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Neurobiol Learn Mem. 2003 Jan;79(1):41-50.

Rapidly learned song-discrimination without behavioral reinforcement in adult male zebra finches (Taeniopygia guttata).

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Beckman Institute, University of Illinois, Urbana, IL 61801, USA.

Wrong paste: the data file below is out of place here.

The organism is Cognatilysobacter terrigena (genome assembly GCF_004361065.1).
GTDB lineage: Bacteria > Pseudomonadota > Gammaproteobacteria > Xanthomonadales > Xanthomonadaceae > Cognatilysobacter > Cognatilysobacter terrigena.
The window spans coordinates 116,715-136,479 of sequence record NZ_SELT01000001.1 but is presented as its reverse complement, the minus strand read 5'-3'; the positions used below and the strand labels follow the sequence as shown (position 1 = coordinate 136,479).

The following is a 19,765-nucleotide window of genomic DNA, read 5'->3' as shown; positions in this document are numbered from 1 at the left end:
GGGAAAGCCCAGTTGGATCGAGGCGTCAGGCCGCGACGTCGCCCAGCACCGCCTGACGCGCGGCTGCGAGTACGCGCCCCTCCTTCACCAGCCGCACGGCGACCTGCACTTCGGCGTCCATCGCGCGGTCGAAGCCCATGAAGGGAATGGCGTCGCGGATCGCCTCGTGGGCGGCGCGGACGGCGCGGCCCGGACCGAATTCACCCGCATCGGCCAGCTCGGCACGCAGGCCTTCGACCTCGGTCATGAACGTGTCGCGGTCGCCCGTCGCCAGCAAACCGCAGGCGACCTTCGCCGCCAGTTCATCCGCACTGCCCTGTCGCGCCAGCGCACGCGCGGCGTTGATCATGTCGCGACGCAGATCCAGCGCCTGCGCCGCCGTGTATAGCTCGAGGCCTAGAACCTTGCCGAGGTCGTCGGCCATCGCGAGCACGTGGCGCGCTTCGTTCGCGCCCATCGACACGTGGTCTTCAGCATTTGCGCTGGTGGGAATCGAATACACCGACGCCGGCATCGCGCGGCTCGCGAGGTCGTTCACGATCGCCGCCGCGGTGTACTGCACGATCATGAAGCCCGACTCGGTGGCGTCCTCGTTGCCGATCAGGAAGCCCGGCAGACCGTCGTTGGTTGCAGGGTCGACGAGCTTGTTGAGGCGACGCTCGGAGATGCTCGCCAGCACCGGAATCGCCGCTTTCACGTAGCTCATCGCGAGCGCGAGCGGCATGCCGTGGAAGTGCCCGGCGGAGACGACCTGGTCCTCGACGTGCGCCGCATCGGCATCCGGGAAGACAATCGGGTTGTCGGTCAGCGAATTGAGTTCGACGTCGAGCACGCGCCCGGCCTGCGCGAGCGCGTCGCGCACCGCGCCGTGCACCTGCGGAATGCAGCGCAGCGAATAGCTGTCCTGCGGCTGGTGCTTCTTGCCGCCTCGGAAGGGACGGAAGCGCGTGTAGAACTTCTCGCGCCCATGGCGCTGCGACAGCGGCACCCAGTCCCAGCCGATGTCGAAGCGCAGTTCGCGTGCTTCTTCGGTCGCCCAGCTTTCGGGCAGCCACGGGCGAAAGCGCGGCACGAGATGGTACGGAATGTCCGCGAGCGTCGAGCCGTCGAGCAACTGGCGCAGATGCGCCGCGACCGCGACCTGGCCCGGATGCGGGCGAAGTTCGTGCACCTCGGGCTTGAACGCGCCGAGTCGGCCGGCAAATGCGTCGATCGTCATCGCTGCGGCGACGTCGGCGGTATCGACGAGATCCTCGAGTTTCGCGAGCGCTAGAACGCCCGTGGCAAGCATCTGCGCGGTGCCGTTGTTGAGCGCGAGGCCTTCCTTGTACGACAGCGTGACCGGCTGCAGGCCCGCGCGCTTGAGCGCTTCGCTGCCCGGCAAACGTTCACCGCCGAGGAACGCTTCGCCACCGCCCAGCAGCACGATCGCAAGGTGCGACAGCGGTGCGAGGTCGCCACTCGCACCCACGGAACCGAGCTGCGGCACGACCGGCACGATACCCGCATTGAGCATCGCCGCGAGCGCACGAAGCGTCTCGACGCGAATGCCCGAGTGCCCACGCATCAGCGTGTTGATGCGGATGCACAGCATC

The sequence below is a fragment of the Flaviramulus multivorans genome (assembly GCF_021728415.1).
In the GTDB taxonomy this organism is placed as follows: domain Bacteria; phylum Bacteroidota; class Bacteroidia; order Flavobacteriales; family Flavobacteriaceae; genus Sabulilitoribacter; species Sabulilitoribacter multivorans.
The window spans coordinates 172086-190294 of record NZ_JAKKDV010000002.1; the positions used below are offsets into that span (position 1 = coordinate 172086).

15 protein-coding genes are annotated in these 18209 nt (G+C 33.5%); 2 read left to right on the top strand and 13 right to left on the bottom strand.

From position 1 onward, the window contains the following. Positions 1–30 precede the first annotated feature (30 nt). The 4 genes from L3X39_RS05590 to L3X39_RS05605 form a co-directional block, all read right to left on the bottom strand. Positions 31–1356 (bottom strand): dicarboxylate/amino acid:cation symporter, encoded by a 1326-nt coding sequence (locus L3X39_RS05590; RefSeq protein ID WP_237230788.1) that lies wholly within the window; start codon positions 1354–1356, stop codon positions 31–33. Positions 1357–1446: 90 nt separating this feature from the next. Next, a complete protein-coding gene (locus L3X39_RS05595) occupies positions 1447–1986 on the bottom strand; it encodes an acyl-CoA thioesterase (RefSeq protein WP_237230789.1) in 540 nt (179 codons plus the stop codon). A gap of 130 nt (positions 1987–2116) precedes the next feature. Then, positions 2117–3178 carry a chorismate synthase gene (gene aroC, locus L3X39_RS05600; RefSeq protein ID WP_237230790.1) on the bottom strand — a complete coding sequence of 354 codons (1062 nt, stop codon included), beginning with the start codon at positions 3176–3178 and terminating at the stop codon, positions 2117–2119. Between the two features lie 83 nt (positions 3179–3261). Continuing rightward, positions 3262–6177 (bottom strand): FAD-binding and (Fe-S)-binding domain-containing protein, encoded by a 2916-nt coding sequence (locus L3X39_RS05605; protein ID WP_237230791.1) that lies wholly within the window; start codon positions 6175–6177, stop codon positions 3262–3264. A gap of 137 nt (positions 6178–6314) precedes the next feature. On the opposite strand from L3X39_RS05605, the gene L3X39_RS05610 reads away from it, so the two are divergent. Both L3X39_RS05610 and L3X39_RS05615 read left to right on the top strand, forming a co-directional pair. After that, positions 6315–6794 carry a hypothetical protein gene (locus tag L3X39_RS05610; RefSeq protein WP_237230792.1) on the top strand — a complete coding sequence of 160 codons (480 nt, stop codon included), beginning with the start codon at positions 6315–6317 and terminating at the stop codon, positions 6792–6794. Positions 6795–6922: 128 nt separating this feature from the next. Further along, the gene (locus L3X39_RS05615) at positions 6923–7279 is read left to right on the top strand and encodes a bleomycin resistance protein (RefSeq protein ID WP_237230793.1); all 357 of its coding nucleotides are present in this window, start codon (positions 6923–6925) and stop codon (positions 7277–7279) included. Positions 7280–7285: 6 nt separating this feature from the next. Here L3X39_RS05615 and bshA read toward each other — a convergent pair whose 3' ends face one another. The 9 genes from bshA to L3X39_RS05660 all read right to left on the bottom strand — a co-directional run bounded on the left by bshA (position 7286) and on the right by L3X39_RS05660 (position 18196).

Zebra finches communicate via several distinct vocalizations, of which song is the most studied. Behavioral observations indicate that adults are able to discriminate among the songs of different conspecific individuals. In the wild, zebra finches live in structured but mobile colonies, and encounter new individuals on a frequent basis. Thus it seems plausible that adult finches might have the capacity to recognize and remember new songs they encounter on a single day, but this has never been directly tested. Here we devised a simple observational assay to determine whether adult male zebra finches show recognition of a song they have heard repeatedly from taped playbacks, over a single three hour period the day before. We quantified the rate of production of six discrete behaviors (short calls, contact calls, singing, short hops, long hops, and beak swipes) made by adult male zebra finches as they listened to the playbacks. At the onset of song playback, all birds suspended these behaviors and sat silently-occasionally moving their heads. Then, after a measurable period ("response latency"), the birds resumed these activities. We observed that the response latency was long (approximately 10 min) when birds were hearing a particular song for the first time. The response latency was much shorter (approximately 1-2 min) when the birds had heard the same song the day before. Thus, functional song memories must result from as little as 3 h of passive song-exposure. These results suggest that ongoing song learning may play a natural role in the daily life of adult zebra finches, and provide a behavioral reference point for studies of molecular and physiological plasticity in the adult auditory system.

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